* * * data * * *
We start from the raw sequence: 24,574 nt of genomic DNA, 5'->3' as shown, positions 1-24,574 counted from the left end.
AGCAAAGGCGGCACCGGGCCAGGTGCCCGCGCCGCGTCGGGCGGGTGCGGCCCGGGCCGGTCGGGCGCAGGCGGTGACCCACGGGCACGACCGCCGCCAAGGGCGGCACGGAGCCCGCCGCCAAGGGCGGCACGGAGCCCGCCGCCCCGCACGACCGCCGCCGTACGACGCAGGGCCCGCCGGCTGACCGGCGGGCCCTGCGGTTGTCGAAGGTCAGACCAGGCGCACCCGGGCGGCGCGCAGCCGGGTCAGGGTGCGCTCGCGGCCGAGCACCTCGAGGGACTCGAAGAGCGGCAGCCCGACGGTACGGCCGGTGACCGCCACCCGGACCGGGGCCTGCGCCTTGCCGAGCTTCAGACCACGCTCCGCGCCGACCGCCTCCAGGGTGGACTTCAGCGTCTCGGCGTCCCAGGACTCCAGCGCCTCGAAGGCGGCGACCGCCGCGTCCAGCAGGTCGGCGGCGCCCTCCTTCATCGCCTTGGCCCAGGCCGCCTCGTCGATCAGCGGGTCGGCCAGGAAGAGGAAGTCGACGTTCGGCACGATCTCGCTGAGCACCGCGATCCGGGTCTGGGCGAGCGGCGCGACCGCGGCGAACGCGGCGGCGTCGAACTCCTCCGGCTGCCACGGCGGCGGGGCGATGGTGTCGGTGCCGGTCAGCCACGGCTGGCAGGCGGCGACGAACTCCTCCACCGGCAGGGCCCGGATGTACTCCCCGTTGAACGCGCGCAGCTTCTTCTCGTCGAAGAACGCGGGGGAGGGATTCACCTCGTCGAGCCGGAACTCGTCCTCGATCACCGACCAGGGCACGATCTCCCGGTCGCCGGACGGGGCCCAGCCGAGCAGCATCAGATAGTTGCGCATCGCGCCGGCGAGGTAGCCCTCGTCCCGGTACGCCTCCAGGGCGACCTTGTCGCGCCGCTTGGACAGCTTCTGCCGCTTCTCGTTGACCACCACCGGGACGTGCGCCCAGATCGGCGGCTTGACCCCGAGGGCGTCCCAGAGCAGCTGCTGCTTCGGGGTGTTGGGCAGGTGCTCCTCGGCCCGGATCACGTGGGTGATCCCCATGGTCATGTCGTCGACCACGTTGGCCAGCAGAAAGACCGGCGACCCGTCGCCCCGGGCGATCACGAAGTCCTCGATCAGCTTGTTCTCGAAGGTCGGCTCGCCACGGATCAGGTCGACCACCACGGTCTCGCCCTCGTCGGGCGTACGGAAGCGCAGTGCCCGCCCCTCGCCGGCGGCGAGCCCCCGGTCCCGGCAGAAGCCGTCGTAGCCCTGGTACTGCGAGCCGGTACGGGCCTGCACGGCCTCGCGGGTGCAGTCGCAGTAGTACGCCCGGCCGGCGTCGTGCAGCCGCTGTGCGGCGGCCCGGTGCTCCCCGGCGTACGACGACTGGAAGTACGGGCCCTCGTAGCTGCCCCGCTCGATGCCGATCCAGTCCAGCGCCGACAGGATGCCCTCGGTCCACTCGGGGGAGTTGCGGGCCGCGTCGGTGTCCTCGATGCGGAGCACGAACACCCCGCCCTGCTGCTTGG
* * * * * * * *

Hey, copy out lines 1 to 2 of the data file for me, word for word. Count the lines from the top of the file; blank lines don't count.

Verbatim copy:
We start from the raw sequence: 24,574 nt of genomic DNA, 5'->3' as shown, positions 1-24,574 counted from the left end.
AGCAAAGGCGGCACCGGGCCAGGTGCCCGCGCCGCGTCGGGCGGGTGCGGCCCGGGCCGGTCGGGCGCAGGCGGTGACCCACGGGCACGACCGCCGCCAAGGGCGGCACGGAGCCCGCCGCCAAGGGCGGCACGGAGCCCGCCGCCCCGCACGACCGCCGCCGTACGACGCAGGGCCCGCCGGCTGACCGGCGGGCCCTGCGGTTGTCGAAGGTCAGACCAGGCGCACCCGGGCGGCGCGCAGCCGGGTCAGGGTGCGCTCGCGGCCGAGCACCTCGAGGGACTCGAAGAGCGGCAGCCCGACGGTACGGCCGGTGACCGCCACCCGGACCGGGGCCTGCGCCTTGCCGAGCTTCAGACCACGCTCCGCGCCGACCGCCTCCAGGGTGGACTTCAGCGTCTCGGCGTCCCAGGACTCCAGCGCCTCGAAGGCGGCGACCGCCGCGTCCAGCAGGTCGGCGGCGCCCTCCTTCATCGCCTTGGCCCAGGCCGCCTCGTCGATCAGCGGGTCGGCCAGGAAGAGGAAGTCGACGTTCGGCACGATCTCGCTGAGCACCGCGATCCGGGTCTGGGCGAGCGGCGCGACCGCGGCGAACGCGGCGGCGTCGAACTCCTCCGGCTGCCACGGCGGCGGGGCGATGGTGTCGGTGCCGGTCAGCCACGGCTGGCAGGCGGCGACGAACTCCTCCACCGGCAGGGCCCGGATGTACTCCCCGTTGAACGCGCGCAGCTTCTTCTCGTCGAAGAACGCGGGGGAGGGATTCACCTCGTCGAGCCGGAACTCGTCCTCGATCACCGACCAGGGCACGATCTCCCGGTCGCCGGACGGGGCCCAGCCGAGCAGCATCAGATAGTTGCGCATCGCGCCGGCGAGGTAGCCCTCGTCCCGGTACGCCTCCAGGGCGACCTTGTCGCGCCGCTTGGACAGCTTCTGCCGCTTCTCGTTGACCACCACCGGGACGTGCGCCCAGATCGGCGGCTTGACCCCGAGGGCGTCCCAGAGCAGCTGCTGCTTCGGGGTGTTGGGCAGGTGCTCCTCGGCCCGGATCACGTGGGTGATCCCCATGGTCATGTCGTCGACCACGTTGGCCAGCAGAAAGACCGGCGACCCGTCGCCCCGGGCGATCACGAAGTCCTCGATCAGCTTGTTCTCGAAGGTCGGCTCGCCACGGATCAGGTCGACCACCACGGTCTCGCCCTCGTCGGGCGTACGGAAGCGCAGTGCCCGCCCCTCGCCGGCGGCGAGCCCCCGGTCCCGGCAGAAGCCGTCGTAGCCCTGGTACTGCGAGCCGGTACGGGCCTGCACGGCCTCGCGGGTGCAGTCGCAGTAGTACGCCCGGCCGGCGTCGTGCAGCCGCTGTGCGGCGGCCCGGTGCTCCCCGGCGTACGACGACTGGAAGTACGGGCCCTCGTAGCTGCCCCGCTCGATGCCGATCCAGTCCAGCGCCGACAGGATGCCCTCGGTCCACTCGGGGGAGTTGCGGGCCGCGTCGGTGTCCTCGATGCGGAGCACGAACACCCCGCCCTGCTGCTTGG